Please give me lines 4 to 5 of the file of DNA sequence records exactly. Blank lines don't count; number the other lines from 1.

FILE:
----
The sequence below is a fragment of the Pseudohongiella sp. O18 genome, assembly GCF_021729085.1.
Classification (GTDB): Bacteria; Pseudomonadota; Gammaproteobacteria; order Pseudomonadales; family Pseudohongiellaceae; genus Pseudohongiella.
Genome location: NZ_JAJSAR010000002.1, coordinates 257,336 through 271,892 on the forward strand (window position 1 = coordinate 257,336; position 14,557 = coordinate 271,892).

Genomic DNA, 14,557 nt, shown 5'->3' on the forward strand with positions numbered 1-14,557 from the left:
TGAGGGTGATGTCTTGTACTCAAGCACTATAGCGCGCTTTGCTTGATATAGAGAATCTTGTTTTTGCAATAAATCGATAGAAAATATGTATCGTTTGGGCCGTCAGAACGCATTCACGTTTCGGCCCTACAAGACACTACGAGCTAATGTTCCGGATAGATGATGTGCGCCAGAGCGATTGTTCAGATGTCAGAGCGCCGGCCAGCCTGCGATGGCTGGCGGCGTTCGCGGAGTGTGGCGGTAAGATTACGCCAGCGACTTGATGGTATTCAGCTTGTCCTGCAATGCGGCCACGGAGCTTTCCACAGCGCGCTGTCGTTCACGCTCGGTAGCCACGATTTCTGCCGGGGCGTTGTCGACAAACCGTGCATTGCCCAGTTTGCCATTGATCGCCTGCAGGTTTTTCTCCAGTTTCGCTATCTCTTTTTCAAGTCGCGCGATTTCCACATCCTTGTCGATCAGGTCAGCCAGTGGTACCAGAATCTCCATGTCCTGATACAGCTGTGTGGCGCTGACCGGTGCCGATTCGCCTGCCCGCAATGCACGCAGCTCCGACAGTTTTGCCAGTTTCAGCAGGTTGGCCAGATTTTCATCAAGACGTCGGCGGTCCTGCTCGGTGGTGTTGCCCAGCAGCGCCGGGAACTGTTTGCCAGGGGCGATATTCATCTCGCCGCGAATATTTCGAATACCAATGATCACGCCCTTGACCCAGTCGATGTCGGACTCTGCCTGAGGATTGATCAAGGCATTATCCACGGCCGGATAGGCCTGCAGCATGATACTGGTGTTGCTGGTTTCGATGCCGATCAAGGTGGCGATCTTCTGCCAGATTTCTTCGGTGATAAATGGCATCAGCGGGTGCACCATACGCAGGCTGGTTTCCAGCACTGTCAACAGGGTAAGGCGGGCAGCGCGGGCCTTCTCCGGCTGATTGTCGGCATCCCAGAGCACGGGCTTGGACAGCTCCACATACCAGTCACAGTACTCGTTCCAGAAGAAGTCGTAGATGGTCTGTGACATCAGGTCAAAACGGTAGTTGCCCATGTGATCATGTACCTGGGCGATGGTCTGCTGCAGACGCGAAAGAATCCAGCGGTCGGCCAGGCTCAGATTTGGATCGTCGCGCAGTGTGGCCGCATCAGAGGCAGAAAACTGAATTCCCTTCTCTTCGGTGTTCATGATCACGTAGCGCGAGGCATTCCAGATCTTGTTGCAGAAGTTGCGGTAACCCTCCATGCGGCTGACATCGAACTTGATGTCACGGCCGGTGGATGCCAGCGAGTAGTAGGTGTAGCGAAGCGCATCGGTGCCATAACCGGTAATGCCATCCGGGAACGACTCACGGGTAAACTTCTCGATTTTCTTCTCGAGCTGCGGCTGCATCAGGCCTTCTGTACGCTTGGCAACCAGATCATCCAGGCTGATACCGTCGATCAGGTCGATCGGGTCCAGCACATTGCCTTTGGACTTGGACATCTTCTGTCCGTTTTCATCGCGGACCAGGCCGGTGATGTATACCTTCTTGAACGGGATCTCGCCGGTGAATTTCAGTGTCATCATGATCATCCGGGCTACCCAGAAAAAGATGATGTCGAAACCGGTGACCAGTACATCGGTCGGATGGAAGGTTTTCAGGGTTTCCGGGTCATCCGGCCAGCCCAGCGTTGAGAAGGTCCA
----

Genomic DNA, 14,557 nt, shown 5'->3' on the forward strand with positions numbered 1-14,557 from the left:
TGAGGGTGATGTCTTGTACTCAAGCACTATAGCGCGCTTTGCTTGATATAGAGAATCTTGTTTTTGCAATAAATCGATAGAAAATATGTATCGTTTGGGCCGTCAGAACGCATTCACGTTTCGGCCCTACAAGACACTACGAGCTAATGTTCCGGATAGATGATGTGCGCCAGAGCGATTGTTCAGATGTCAGAGCGCCGGCCAGCCTGCGATGGCTGGCGGCGTTCGCGGAGTGTGGCGGTAAGATTACGCCAGCGACTTGATGGTATTCAGCTTGTCCTGCAATGCGGCCACGGAGCTTTCCACAGCGCGCTGTCGTTCACGCTCGGTAGCCACGATTTCTGCCGGGGCGTTGTCGACAAACCGTGCATTGCCCAGTTTGCCATTGATCGCCTGCAGGTTTTTCTCCAGTTTCGCTATCTCTTTTTCAAGTCGCGCGATTTCCACATCCTTGTCGATCAGGTCAGCCAGTGGTACCAGAATCTCCATGTCCTGATACAGCTGTGTGGCGCTGACCGGTGCCGATTCGCCTGCCCGCAATGCACGCAGCTCCGACAGTTTTGCCAGTTTCAGCAGGTTGGCCAGATTTTCATCAAGACGTCGGCGGTCCTGCTCGGTGGTGTTGCCCAGCAGCGCCGGGAACTGTTTGCCAGGGGCGATATTCATCTCGCCGCGAATATTTCGAATACCAATGATCACGCCCTTGACCCAGTCGATGTCGGACTCTGCCTGAGGATTGATCAAGGCATTATCCACGGCCGGATAGGCCTGCAGCATGATACTGGTGTTGCTGGTTTCGATGCCGATCAAGGTGGCGATCTTCTGCCAGATTTCTTCGGTGATAAATGGCATCAGCGGGTGCACCATACGCAGGCTGGTTTCCAGCACTGTCAACAGGGTAAGGCGGGCAGCGCGGGCCTTCTCCGGCTGATTGTCGGCATCCCAGAGCACGGGCTTGGACAGCTCCACATACCAGTCACAGTACTCGTTCCAGAAGAAGTCGTAGATGGTCTGTGACATCAGGTCAAAACGGTAGTTGCCCATGTGATCATGTACCTGGGCGATGGTCTGCTGCAGACGCGAAAGAATCCAGCGGTCGGCCAGGCTCAGATTTGGATCGTCGCGCAGTGTGGCCGCATCAGAGGCAGAAAACTGAATTCCCTTCTCTTCGGTGTTCATGATCACGTAGCGCGAGGCATTCCAGATCTTGTTGCAGAAGTTGCGGTAACCCTCCATGCGGCTGACATCGAACTTGATGTCACGGCCGGTGGATGCCAGCGAGTAGTAGGTGTAGCGAAGCGCATCGGTGCCATAACCGGTAATGCCATCCGGGAACGACTCACGGGTAAACTTCTCGATTTTCTTCTCGAGCTGCGGCTGCATCAGGCCTTCTGTACGCTTGGCAACCAGATCATCCAGGCTGATACCGTCGATCAGGTCGATCGGGTCCAGCACATTGCCTTTGGACTTGGACATCTTCTGTCCGTTTTCATCGCGGACCAGGCCGGTGATGTATACCTTCTTGAACGGGATCTCGCCGGTGAATTTCAGTGTCATCATGATCATCCGGGCTACCCAGAAAAAGATGATGTCGAAACCGGTGACCAGTACATCGGTCGGATGGAAGGTTTTCAGGGTTTCCGGGTCATCCGGCCAGCCCAGCGTTGAGAAGGTCCA